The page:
A study to investigate transport routes between Cairns and the Northern Tablelands has been released, to assist in future planning for the region.
Member for Barron River Craig Crawford said the $1.6 million planning study identified current transport issues in the region, future needs and suggested solutions.
“The outcome of planning has informed the Cairns to Northern Tablelands Access Strategy – our roadmap of initiatives and investment over the short, medium and long term to deliver the right infrastructure when and where it is needed most,” Mr Crawford said.
“Our research found that 93 per cent of trips on Kuranda Range Road, are within two minutes of the expected travel time, which is 12 minutes from top of the range to Smithfield.
“While there are clear challenges, this demonstrates that the existing road is not operating at its capacity.”
Mr Crawford said the strategy set out the next steps for a long-term alternative route, once capacity of the existing roads would be reached.
“The main challenges identified in the planning study relate to network resilience, travel reliability and freight access,” he said.
“The access strategy provides 59 recommendations to respond to these challenges, which include safety and resilience upgrades aiming to reduce the frequency and duration of closures due to severe weather events and crashes.
“One of these recommendations was the installation of an Intelligent Transport System, which we have already taken steps to undertake.”
Transport and Main Roads Minister Mark Bailey said early works for the $30 million Intelligent Transport System upgrade on Kuranda Range began in August.
“This system will allow our teams to communicate real time travel information with drivers and improve reliability along the range,” Mr Bailey said.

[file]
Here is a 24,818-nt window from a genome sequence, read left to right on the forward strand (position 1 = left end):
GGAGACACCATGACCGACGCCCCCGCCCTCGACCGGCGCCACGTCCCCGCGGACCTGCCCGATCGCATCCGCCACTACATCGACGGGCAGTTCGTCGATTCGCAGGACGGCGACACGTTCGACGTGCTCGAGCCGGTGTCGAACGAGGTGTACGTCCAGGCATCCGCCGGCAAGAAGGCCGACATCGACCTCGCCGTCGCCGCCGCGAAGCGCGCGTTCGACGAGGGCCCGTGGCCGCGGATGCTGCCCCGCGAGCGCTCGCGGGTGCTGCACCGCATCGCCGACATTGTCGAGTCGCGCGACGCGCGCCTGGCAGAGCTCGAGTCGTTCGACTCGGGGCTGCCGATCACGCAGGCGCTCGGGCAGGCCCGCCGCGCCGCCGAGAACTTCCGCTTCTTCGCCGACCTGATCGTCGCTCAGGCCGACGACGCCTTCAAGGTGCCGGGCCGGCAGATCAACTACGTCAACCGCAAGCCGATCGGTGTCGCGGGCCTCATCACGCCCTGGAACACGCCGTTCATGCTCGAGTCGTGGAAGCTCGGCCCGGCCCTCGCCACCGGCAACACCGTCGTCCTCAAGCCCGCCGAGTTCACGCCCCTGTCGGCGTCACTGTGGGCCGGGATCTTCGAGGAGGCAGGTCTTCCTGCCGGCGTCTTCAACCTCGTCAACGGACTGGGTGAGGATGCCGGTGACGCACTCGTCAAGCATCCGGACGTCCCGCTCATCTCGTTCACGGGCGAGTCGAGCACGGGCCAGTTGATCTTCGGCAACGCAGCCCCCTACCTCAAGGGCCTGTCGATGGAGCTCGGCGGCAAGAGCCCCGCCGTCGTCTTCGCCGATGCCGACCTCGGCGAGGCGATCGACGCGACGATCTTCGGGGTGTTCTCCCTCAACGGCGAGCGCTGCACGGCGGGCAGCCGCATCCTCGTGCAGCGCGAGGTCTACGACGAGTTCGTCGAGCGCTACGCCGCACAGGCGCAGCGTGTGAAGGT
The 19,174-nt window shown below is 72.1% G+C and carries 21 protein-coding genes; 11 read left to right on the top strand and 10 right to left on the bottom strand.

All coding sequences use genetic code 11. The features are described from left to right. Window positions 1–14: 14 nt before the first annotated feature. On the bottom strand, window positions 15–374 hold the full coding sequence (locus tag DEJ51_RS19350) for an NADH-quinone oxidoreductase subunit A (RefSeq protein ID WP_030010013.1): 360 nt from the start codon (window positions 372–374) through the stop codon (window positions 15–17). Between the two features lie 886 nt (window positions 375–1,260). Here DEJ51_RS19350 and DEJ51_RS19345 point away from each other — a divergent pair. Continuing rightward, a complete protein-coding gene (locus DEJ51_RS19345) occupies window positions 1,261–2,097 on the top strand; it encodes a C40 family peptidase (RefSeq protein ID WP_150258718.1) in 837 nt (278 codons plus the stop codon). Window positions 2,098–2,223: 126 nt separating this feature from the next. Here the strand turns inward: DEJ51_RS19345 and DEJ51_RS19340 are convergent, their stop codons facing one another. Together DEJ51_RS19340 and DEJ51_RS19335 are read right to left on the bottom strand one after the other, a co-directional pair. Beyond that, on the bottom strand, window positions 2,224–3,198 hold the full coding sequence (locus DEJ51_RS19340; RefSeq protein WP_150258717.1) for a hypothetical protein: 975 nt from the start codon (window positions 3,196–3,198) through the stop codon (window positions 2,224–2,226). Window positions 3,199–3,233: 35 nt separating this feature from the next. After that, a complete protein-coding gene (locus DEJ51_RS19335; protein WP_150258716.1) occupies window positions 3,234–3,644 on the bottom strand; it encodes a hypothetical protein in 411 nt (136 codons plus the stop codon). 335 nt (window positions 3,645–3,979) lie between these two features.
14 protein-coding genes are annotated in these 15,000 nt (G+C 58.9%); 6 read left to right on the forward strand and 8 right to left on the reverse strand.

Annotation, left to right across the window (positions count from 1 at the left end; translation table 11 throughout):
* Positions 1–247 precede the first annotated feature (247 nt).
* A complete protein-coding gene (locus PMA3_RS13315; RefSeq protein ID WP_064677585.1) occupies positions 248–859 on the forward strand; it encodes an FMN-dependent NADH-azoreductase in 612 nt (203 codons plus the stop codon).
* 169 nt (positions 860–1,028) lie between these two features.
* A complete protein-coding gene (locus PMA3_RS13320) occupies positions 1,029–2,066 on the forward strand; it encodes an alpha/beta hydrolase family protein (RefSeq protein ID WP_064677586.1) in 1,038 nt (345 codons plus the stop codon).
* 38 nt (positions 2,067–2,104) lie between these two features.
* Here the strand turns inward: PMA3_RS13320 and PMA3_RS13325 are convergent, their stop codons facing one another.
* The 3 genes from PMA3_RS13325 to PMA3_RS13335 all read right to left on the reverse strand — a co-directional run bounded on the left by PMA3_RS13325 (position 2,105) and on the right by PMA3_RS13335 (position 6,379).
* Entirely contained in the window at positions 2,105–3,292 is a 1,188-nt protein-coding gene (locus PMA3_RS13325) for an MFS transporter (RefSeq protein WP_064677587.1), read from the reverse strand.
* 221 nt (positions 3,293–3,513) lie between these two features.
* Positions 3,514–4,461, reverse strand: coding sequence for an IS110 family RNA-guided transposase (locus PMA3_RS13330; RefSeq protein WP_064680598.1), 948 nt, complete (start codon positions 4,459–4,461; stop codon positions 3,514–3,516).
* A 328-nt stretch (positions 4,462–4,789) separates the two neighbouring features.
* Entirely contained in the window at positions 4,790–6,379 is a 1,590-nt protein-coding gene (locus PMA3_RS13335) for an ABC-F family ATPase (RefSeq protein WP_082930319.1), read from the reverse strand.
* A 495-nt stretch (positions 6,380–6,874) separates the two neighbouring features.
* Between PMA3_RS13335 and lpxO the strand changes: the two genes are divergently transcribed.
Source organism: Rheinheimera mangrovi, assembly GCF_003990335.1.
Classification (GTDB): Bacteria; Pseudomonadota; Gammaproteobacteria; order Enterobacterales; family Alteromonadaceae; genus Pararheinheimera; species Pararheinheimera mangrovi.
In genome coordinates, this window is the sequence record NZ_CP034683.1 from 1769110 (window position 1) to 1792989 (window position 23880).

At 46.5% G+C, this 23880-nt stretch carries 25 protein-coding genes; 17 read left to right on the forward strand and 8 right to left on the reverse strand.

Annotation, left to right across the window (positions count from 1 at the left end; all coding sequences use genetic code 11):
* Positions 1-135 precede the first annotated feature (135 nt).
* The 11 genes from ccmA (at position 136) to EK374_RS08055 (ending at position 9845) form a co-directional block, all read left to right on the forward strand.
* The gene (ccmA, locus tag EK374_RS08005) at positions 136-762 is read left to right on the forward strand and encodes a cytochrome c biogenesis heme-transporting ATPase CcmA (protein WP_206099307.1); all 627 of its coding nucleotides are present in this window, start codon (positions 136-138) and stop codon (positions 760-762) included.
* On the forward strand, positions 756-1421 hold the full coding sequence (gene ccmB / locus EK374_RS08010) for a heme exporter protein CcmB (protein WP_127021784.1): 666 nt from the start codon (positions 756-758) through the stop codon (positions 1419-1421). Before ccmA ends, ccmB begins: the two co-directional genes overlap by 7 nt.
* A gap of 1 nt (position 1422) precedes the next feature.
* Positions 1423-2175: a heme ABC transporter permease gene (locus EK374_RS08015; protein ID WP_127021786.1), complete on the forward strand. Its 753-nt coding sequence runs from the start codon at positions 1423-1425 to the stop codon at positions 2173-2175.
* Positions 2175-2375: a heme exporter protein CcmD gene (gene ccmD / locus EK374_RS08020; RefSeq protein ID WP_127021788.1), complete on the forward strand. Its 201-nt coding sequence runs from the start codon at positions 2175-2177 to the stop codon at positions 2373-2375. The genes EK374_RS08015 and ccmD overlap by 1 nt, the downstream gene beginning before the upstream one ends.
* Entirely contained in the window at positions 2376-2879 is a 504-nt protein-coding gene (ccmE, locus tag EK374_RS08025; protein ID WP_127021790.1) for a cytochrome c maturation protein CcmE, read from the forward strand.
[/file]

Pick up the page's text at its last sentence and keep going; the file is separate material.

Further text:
“The technology also facilitates variable speed limit signs, which are proven to reduce the number of rear-end casualty crashes and will integrate with new technology in the future.
“For instance, with the technology on wet, foggy days, the speed may be reduced to minimise the risk of crashes which then hold up all traffic for hours while it is being responded to and then cleared.
“This technology has proven very effective on the Bruce Highway north of Brisbane at reducing the number of rear end crashes and thereby increasing the reliability of the road for all drivers.
“Projects like this form part of the Palaszczuk Government’s record $27.5 billion roads and transport investment plan over four years, which is creating 24, 000 jobs, and helping to drive Queensland’s economic recovery from COVID-19.”
Mr Bailey said the planning did not recommend any immediate further investigations for major upgrades or new routes.
“What this study tells us is there is currently no clear technical justification for a major upgrade of existing routes, or construction of a new road along a new alignment,” he said.
“There is no need for the deceptively named “bridle track” that is in fact a proposed new highway which would plough through National Park between Cairns and Mareeba – destroying unique ecology in the Dindin National Park in the process.
“With 12 kilometres of proposed tunnelling involved in this track, it would be a multi-billion dollar project without any need or justification that would destroy an estimated 140 to 160 hectares of rainforest, resulting in the loss of approximately 80,000 to 100,000 mature trees.
“This proposed highway is a project no government would ever build due to its hideous cost and destruction of a heritage listed national park.
“Based on real data to come from this study, our main planning priority remains identifying a long-term plan for the bridge over Barron River near Kuranda.”
Mr Crawford said the study was another example of the Palaszczuk Government delivering big for the Far North.
“There is an infrastructure boom underway in Cairns, with major road investments ramping up as part of Queensland’s COVID-19 Economic Recovery Plan,” he said.
“We are delivering nearly $1.8 billion in roads and transport infrastructure in the region over the next four years.
“Late last year we completed the fully state funded, $164 million Smithfield Bypass project, which will provide safer travel and reduce congestion through the area.
“The $300 million Cairns Western Arterial Road (CWAR) duplication is also in the detailed design phase and early works are already underway on the $359 million Cairns Ring Road upgrade.
“Projects like these will help get locals home to their families faster and make the road safer.”
A $2.1 million project to undertake planning for the Barron River Bridge has commenced and is on track for completion in late 2022.
The access strategy can be viewed online.
Testing of the Barron River Bridge will be undertaken between 9am and 3pm, Monday to Saturday.
Changed traffic conditions will be in place so drivers are urged to plan their journey in advance and follow the direction of signage.
For up-to-date information about state-controlled roads, visit the QLDTraffic website or call 13 19 40.